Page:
Asbestos Exposure And The Increased Risk Of Carcinoma-didadi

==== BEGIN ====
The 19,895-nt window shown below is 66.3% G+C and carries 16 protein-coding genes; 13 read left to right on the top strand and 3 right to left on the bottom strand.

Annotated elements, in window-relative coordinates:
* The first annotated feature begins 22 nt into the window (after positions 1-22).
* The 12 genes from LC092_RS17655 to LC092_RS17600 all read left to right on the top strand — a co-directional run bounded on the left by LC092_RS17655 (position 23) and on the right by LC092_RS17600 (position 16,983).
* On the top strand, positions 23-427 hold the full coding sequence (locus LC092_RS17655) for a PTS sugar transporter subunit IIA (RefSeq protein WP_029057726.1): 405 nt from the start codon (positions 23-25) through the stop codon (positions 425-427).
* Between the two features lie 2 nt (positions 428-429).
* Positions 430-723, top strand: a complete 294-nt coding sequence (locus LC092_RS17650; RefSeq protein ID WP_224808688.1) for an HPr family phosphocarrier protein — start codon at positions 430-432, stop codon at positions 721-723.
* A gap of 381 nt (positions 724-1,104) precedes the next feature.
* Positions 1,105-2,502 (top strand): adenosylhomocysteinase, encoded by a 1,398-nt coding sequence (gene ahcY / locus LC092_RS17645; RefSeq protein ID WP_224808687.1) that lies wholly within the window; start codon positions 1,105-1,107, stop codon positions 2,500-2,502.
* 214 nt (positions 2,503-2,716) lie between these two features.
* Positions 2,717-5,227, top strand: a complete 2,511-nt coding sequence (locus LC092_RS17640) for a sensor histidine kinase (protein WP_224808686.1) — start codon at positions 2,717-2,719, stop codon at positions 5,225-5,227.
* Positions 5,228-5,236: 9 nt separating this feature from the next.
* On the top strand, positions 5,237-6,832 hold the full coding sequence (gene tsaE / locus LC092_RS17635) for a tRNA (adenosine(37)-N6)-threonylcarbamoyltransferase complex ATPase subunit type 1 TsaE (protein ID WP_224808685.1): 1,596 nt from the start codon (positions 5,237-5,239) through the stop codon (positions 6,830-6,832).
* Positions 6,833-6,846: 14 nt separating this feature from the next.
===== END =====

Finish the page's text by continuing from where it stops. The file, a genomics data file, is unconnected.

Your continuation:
Lung-Mesothelioma-Asbestos Mesothelioma is a deadly disease that has taken thousands of lives. The more public awareness that is brought to this disease, the better. One interesting study is called, Unsuspected exposure to asbestos and bronchogenic carcinoma by K M Martischnig, D J Newell, W C Barnsley, W K Cowan, E L Feinmann, E Oliver – Br Med J 1977;1:746-749 (19 March). Here is an excerpt: Two hundred and fifty men admitted to a thoracic surgical centre and matched controls were questioned in detail about their occupations after leaving school and their smoking habits. Of 201 men with confirmed bronchial carcinoma 58 gave a history of occupational exposure to asbestos, whereas only 29 out of 201 men matched for age and residential area who were admitted with other diseases gave such a history. This difference was statistically highly significant. The usual association of bronchial carcinoma with heavy smoking was observed, but asbestos exposure increased the risk of carcinoma whatever the level of smoking. These results are consistent with the hypothesis that asbestos exposure and the level of smoking act independently in causing bronchial carcinoma. The patients with carcinoma who had been exposed to asbestos presented on average three years earlier than those who had not been exposed. Asbestos regulations have eliminated the risk of exposure to workers in scheduled industries, so asbestos-induced diseases will probably be increasingly found among the many workers who have had incidental exposure to asbestos. It is therefore important to take a full occupational history. Another interesting study is called, Asbestos and mesothelioma: Worldwide trends by Laurie Kazan-Allen – Volume 49, Supplement 1, Pages S3-S8 (July 2005). Here is an excerpt: Summary – A correlation between national asbestos consumption and the incidence of asbestos disease, including mesothelioma, has been observed. Towards the end of the 20th century, governments in many developed countries banned or seriously restricted the use of asbestos. As a result, global asbestos producers have engaged in aggressive marketing campaigns to sell asbestos to developing countries; consumption of white asbestos is increasing in Asia, Latin America and the .monwealth of Independent States. In most of the countries, there is little, if any, control on hazardous asbestos exposures from occupational, environmental and domestic sources. It is likely that the lethal asbestos harvest which is occurring in the U.S., the UK and Australia will be reproduced in the developing world. A third study worth examining is called, Response of mouse lung to crocidolite asbestos, Minimal fibrotic reaction to short fibres by Dr Ian Y. R. Adamson, Drummond H. Bowden – Department of Pathology, University of Manitoba, Winnipeg, Canada – The Journal of Pathology Volume 152 Issue 2, Pages 99 107. Here is an excerpt: Abstract – To determine the relationship between the development of pulmonary fibrosis and the size of deposited asbestos, we prepared a pure sample of short crocidolite fibres and instilled 0.5 mg of 0.1 mg to the lungs of mice. Animals were killed up to 20 weeks later with 3H thymidine injected 1 h before death. By bronchoalveolar lavage, there was a rapid transient increase in polymorph neutrophils (PMN) and in glucosaminidase levels; alveolar macrophage (AM) numbers were elevated in the 0.5 mg group for eight weeks. Most fibres were phagocytized by AM, many of which were heavily laden and cleared from the lung over the 20 week period. Some fibres were seen in type 1 epithelial cells, frequently associated with cell injury. From cell ki.ic studies, a very brief proliferative response was seen in bronchiolar epithelial and Type 2 alveolar epithelial cells. A greater response was seen in interstitial fibroblasts which showed increased labelling up to two weeks after 0.5 mg asbestos. However no granulomas were seen and very little fibrosis was found by morphology or by biochemistry at any time after 0.5 mg; no fibrosis was seen after instilling 0.1 mg. The results show that a high dose of exclusively short asbestos fibres produces minimal lung injury and fibrosis in spite of long standing macrophage-fibre interaction in the alveoli. If you found any of these studies interesting, please read them in their entirety. We all owe a great deal of thanks to the people who are researching these important issues. About the Author: 相关的主题文章: